Don't know if I should decline chemo?...

Just read through Cally’s thread as I have just returned from my first visit with the oncologist and feel very confused. Again this is a belt and braces situation in a way. Cancer 2cm, taken out, second op. to take wider margin, started to feel great, getting back into work and now been given the option of Chemo/No chemo. This is harder than I thought it would be and am sorely tempted to say no and just go for the radio and tamoxifen (bloods indicated high hormonal whatever…cause?). Anyhow, the onc. came up with figures that if I had no treatment at all, 8% of cancer returning (or was it me dying…god I can’t remember!), If I had tamoxifen then that is reduced by 2-3%, then if I had chemo, a reduction of 2-ish%. Hmmm. I’m 40 years old / young.
Or am I just trying hard to talk myself out of it because I am very scared and having a big wobble?? Anyone else been in the same boat and are there any other factors I should consider?


I was diagnosed on 4th April (age 41) with a large tumour in my left breast. Due to the size my Oncologist & Consultant advised 8 sessions of chemo, followed by mastectomy and node clearance, then radiotherapy, then herceptin for a year (!), as well as a reconstruction next year sometime.

I must admit, I never asked for statistics (did’nt want to scare myself!), and as much as I was frightened, I wanted everything they could throw at it. The chemo was hard - but doable - and shrunk the tumour down to nothing. I had my mastectomy nearly two weeks ago, and am now awaiting my radiotherapy appointment.

As much as I hated it, the chemo worked brilliantly for me, and I never thought I’d say this but I’d do it all again if I had to.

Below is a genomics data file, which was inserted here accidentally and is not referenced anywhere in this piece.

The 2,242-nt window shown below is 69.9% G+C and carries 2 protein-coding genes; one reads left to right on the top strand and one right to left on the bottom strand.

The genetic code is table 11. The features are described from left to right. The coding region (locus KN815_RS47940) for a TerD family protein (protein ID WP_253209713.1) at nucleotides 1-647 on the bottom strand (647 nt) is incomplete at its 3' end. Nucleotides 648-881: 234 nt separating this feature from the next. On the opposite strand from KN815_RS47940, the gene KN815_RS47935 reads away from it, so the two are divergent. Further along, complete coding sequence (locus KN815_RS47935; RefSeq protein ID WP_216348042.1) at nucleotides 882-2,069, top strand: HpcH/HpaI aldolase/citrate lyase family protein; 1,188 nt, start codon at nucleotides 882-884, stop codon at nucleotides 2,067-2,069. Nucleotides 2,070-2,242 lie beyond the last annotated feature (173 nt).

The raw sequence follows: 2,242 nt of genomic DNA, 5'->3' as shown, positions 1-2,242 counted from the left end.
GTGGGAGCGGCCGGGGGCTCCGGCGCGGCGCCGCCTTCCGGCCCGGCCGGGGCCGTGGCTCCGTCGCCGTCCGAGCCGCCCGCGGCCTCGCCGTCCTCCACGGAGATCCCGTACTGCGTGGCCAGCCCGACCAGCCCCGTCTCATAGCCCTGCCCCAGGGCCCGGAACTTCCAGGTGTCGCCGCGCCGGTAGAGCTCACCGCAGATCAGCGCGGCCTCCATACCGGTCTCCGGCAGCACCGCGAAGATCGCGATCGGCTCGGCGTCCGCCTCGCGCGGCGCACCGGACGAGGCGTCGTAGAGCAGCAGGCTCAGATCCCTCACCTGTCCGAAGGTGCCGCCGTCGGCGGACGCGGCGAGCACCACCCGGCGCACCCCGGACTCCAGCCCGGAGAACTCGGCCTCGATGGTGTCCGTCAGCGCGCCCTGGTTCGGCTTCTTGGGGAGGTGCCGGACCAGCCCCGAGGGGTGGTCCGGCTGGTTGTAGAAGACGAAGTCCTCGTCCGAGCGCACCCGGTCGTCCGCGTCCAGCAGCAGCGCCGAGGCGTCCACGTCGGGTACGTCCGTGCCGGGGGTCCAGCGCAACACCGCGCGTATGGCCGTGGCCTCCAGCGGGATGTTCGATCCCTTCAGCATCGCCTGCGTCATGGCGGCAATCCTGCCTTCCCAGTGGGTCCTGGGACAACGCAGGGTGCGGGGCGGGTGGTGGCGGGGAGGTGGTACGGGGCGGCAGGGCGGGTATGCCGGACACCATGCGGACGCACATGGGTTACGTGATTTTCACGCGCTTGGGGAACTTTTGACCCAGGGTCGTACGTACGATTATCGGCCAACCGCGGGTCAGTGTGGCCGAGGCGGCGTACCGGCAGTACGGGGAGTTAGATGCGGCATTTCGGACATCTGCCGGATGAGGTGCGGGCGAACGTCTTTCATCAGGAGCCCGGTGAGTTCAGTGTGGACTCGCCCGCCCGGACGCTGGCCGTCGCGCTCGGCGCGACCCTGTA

Whatever you decide, its your decision at the end of the day - and good luck with whatever you decide to do.

Please keep posting, so we know how you’re getting on, and if you need any more advice, just shout !

much love

Julie xxx

Hi Ninanoo,

I think that you are maybe looking for an excuse to avoid chemo? Whatever the %s you were given were, they included further benefit by having chemo. I didn’t want chemo but the overrriding factor was the added benefit of improving the chances of not getting a recurrence. If I had to have it again, I would. Maybe it would help to talk to someone? Or post on here with more info about what really scares you? You’ve done well so far and it’s not surprising you have a wobble. Please share your real fears.

Margaret x

That is true Margaret, I am looking for an excuse not to have it but isn’t that just what we do when we weigh up options and make choice? I am also seeking reasons to have it also…The stats were presented to me as the Onc. loved the piece of hardware he was using which once he entered my details, came up with those figures.
I know they are only guestimates, but relevant in some context surely?